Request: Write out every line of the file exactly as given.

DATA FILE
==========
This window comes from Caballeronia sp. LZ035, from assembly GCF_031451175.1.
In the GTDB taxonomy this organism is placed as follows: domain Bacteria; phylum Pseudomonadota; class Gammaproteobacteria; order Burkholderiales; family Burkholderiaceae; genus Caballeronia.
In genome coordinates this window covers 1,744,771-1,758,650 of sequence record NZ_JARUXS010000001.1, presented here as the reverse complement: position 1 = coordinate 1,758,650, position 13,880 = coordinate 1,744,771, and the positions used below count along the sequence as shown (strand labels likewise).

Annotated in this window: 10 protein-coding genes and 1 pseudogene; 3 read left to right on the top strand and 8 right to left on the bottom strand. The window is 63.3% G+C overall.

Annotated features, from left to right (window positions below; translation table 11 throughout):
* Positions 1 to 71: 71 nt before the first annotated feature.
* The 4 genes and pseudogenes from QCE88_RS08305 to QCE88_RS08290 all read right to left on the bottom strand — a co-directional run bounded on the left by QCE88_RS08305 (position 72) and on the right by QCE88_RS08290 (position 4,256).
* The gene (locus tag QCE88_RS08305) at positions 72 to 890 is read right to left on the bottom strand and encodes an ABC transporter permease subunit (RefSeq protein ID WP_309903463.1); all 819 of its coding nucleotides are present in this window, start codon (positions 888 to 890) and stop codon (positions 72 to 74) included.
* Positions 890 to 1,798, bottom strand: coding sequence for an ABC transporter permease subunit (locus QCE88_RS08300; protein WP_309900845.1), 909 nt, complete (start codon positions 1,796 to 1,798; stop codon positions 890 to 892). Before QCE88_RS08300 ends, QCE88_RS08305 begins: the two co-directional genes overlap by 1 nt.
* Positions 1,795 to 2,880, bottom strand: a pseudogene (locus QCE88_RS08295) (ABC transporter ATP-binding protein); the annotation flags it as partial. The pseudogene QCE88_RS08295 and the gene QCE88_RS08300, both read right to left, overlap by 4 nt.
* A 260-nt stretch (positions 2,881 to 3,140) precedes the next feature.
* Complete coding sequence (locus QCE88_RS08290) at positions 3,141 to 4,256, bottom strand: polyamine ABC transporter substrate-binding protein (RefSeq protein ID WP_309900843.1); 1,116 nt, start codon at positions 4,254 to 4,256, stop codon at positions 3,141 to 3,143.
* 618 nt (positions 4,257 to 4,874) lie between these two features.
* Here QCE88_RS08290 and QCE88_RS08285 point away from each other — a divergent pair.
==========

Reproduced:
This window comes from Caballeronia sp. LZ035, from assembly GCF_031451175.1.
In the GTDB taxonomy this organism is placed as follows: domain Bacteria; phylum Pseudomonadota; class Gammaproteobacteria; order Burkholderiales; family Burkholderiaceae; genus Caballeronia.
In genome coordinates this window covers 1,744,771-1,758,650 of sequence record NZ_JARUXS010000001.1, presented here as the reverse complement: position 1 = coordinate 1,758,650, position 13,880 = coordinate 1,744,771, and the positions used below count along the sequence as shown (strand labels likewise).

Annotated in this window: 10 protein-coding genes and 1 pseudogene; 3 read left to right on the top strand and 8 right to left on the bottom strand. The window is 63.3% G+C overall.

Annotated features, from left to right (window positions below; translation table 11 throughout):
* Positions 1 to 71: 71 nt before the first annotated feature.
* The 4 genes and pseudogenes from QCE88_RS08305 to QCE88_RS08290 all read right to left on the bottom strand — a co-directional run bounded on the left by QCE88_RS08305 (position 72) and on the right by QCE88_RS08290 (position 4,256).
* The gene (locus tag QCE88_RS08305) at positions 72 to 890 is read right to left on the bottom strand and encodes an ABC transporter permease subunit (RefSeq protein ID WP_309903463.1); all 819 of its coding nucleotides are present in this window, start codon (positions 888 to 890) and stop codon (positions 72 to 74) included.
* Positions 890 to 1,798, bottom strand: coding sequence for an ABC transporter permease subunit (locus QCE88_RS08300; protein WP_309900845.1), 909 nt, complete (start codon positions 1,796 to 1,798; stop codon positions 890 to 892). Before QCE88_RS08300 ends, QCE88_RS08305 begins: the two co-directional genes overlap by 1 nt.
* Positions 1,795 to 2,880, bottom strand: a pseudogene (locus QCE88_RS08295) (ABC transporter ATP-binding protein); the annotation flags it as partial. The pseudogene QCE88_RS08295 and the gene QCE88_RS08300, both read right to left, overlap by 4 nt.
* A 260-nt stretch (positions 2,881 to 3,140) precedes the next feature.
* Complete coding sequence (locus QCE88_RS08290) at positions 3,141 to 4,256, bottom strand: polyamine ABC transporter substrate-binding protein (RefSeq protein ID WP_309900843.1); 1,116 nt, start codon at positions 4,254 to 4,256, stop codon at positions 3,141 to 3,143.
* 618 nt (positions 4,257 to 4,874) lie between these two features.
* Here QCE88_RS08290 and QCE88_RS08285 point away from each other — a divergent pair.